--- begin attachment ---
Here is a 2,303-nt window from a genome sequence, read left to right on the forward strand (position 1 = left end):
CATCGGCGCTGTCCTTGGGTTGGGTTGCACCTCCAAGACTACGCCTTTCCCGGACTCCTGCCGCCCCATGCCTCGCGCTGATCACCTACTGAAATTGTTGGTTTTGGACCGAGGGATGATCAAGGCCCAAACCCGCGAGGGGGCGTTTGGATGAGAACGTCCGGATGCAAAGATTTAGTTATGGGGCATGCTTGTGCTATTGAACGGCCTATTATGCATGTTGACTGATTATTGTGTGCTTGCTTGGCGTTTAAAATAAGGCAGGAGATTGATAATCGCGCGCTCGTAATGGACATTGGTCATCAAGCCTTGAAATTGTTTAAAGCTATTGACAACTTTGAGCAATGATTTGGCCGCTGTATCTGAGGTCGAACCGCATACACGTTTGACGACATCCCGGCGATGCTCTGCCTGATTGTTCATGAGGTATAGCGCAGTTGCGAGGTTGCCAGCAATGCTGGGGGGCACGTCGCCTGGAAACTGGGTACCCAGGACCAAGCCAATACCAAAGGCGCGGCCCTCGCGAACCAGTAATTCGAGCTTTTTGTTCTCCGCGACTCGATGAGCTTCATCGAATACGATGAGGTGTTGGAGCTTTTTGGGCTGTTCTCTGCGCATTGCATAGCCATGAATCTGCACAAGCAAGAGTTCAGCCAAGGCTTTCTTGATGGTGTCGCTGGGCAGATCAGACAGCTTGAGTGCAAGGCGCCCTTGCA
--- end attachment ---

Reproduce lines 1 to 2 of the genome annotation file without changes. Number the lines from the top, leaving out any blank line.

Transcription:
Here is a 2,303-nt window from a genome sequence, read left to right on the forward strand (position 1 = left end):
CATCGGCGCTGTCCTTGGGTTGGGTTGCACCTCCAAGACTACGCCTTTCCCGGACTCCTGCCGCCCCATGCCTCGCGCTGATCACCTACTGAAATTGTTGGTTTTGGACCGAGGGATGATCAAGGCCCAAACCCGCGAGGGGGCGTTTGGATGAGAACGTCCGGATGCAAAGATTTAGTTATGGGGCATGCTTGTGCTATTGAACGGCCTATTATGCATGTTGACTGATTATTGTGTGCTTGCTTGGCGTTTAAAATAAGGCAGGAGATTGATAATCGCGCGCTCGTAATGGACATTGGTCATCAAGCCTTGAAATTGTTTAAAGCTATTGACAACTTTGAGCAATGATTTGGCCGCTGTATCTGAGGTCGAACCGCATACACGTTTGACGACATCCCGGCGATGCTCTGCCTGATTGTTCATGAGGTATAGCGCAGTTGCGAGGTTGCCAGCAATGCTGGGGGGCACGTCGCCTGGAAACTGGGTACCCAGGACCAAGCCAATACCAAAGGCGCGGCCCTCGCGAACCAGTAATTCGAGCTTTTTGTTCTCCGCGACTCGATGAGCTTCATCGAATACGATGAGGTGTTGGAGCTTTTTGGGCTGTTCTCTGCGCATTGCATAGCCATGAATCTGCACAAGCAAGAGTTCAGCCAAGGCTTTCTTGATGGTGTCGCTGGGCAGATCAGACAGCTTGAGTGCAAGGCGCCCTTGCA